Transplantation Strategies in Spinal Cord Regeneration

  • Howard Nornes
  • Anders Björklund
  • Ulf Stenevi


Transplantation models in the brain have proven successful under conditions in which transplants serve as a “bridge” for the regeneration of axons across a site of injury, or as “release” or “driving” units to replace missing inputs to a particular target area.1–8 Similar models have been applied to the mammalian spinal cord including: (1) intraspinal transplants to form a bridge for the regeneration of spinal cord axons, (2) extraspinal transplants with only the end or ends of the transplants inserted into the cord to bypass the region of injury, and (3) intraspinal neural implants to replace missing supraspinal inputs. These models demonstrate that neurons of the spinal cord possess the ability to regenerate axons several millimeters into both intrinsic and extrinsic transplants; however, the growth of these axons into the tissue of the host spinal cord has been limited. By contrast, embryonic CNS neurons transplanted into the adult spinal cord, possess the ability to grow axons that penetrate several millimeters into spinal cord tissue. This review provides an overview of the attempts to promote regeneration of spinal cord connections by using various transplantation paradigms.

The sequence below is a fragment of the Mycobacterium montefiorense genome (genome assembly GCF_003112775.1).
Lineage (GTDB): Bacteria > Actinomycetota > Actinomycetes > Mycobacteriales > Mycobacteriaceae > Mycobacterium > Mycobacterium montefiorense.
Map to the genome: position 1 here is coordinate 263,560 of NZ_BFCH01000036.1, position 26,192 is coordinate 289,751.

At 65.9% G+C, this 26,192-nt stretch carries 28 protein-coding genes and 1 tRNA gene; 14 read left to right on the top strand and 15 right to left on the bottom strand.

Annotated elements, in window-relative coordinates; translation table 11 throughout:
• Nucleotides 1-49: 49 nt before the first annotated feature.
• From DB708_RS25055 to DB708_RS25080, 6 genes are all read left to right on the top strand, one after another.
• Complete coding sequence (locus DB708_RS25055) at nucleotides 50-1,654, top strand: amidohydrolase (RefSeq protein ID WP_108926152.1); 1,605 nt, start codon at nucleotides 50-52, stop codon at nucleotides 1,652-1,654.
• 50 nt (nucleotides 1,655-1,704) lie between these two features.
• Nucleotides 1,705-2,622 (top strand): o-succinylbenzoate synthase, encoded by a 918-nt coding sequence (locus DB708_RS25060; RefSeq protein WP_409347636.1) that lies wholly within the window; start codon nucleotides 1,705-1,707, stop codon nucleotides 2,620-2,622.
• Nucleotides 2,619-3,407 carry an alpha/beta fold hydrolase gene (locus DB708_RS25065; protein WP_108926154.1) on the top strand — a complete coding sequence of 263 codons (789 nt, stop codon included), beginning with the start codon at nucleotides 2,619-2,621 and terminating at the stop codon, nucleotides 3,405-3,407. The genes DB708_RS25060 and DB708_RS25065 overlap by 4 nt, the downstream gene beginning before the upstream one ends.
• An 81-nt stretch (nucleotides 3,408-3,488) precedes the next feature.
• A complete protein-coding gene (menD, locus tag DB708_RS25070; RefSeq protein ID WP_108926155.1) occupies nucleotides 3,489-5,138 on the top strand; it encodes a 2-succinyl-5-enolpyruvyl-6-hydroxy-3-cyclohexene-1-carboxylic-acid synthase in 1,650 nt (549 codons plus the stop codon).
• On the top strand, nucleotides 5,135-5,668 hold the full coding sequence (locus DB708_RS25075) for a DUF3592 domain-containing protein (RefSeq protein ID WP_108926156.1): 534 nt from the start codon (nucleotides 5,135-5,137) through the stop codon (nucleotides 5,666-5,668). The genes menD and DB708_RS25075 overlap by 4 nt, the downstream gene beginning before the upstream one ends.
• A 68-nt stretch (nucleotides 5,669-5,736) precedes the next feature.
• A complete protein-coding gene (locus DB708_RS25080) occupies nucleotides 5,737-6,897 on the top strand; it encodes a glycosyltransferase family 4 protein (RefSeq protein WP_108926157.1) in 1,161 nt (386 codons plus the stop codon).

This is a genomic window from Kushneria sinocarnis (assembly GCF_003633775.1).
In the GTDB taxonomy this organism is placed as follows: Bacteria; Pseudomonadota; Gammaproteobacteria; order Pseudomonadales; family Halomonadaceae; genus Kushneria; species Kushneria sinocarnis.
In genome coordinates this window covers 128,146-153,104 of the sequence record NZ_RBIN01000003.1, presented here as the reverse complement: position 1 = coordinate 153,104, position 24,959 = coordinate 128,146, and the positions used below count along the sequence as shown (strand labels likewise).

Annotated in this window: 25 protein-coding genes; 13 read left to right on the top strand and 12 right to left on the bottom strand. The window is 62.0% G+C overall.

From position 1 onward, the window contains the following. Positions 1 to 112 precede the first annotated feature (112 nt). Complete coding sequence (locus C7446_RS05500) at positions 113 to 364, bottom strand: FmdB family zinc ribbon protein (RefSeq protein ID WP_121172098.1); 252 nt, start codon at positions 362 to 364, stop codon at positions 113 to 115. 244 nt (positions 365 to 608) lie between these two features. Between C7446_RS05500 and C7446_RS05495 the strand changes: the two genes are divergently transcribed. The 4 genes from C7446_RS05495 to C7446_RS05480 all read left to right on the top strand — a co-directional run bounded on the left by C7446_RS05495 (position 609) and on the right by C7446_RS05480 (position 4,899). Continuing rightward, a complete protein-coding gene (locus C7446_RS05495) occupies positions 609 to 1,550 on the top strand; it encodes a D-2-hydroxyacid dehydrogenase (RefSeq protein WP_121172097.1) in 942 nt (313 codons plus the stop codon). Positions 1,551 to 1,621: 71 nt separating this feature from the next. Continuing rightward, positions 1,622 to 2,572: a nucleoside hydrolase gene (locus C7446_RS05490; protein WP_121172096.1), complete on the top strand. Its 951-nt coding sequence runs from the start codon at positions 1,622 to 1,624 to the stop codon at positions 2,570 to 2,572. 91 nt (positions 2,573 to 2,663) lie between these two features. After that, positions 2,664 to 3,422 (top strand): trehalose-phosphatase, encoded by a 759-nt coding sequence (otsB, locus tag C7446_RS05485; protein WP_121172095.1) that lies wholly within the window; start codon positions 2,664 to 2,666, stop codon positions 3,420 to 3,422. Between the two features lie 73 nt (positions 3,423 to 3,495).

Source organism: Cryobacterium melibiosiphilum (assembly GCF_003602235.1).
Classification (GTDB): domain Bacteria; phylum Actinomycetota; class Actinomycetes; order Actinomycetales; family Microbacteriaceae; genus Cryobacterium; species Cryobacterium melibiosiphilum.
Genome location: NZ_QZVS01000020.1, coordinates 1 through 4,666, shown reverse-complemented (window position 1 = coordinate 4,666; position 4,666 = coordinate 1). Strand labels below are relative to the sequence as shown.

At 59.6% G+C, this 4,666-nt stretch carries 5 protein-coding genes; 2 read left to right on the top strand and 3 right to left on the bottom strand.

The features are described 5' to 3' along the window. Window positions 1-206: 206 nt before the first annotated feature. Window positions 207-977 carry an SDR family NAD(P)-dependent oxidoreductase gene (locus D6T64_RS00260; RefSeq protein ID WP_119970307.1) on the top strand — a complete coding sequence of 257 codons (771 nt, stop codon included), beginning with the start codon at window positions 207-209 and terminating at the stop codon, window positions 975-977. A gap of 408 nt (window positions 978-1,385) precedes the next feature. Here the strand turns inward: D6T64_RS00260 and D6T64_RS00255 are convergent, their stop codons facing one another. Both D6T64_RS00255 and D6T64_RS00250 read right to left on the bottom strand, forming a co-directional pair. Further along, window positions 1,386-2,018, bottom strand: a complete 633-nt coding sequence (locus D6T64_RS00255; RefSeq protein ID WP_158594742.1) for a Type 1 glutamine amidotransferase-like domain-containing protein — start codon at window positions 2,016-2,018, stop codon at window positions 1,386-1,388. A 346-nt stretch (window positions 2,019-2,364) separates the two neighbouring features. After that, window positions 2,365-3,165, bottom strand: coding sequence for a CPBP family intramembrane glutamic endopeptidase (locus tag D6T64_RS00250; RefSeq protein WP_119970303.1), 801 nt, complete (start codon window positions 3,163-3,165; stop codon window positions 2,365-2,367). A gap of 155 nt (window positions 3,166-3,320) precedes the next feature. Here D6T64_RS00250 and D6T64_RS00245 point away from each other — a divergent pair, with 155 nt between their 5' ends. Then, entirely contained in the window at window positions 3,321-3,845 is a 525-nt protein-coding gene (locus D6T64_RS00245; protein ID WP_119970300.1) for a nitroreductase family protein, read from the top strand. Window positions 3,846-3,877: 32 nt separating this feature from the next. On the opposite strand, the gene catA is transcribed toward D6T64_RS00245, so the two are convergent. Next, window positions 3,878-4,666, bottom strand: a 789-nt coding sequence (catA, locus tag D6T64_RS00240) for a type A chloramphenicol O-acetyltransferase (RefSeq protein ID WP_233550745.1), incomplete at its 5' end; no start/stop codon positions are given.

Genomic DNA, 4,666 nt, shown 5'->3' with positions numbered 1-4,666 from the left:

Spinal Cord Sciatic Nerve Spinal Cord Tissue Spinal Cord Transection Spinal Cord Regeneration 


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Copyright information

© Plenum Press, New York 1984

Authors and Affiliations

  • Howard Nornes
    • 1
  • Anders Björklund
    • 2
  • Ulf Stenevi
    • 2
  1. 1.Department of AnatomyColorado State UniversityFort CollinsUSA
  2. 2.Departments of Histology and OphthalmologyUniversity of LundLundSweden

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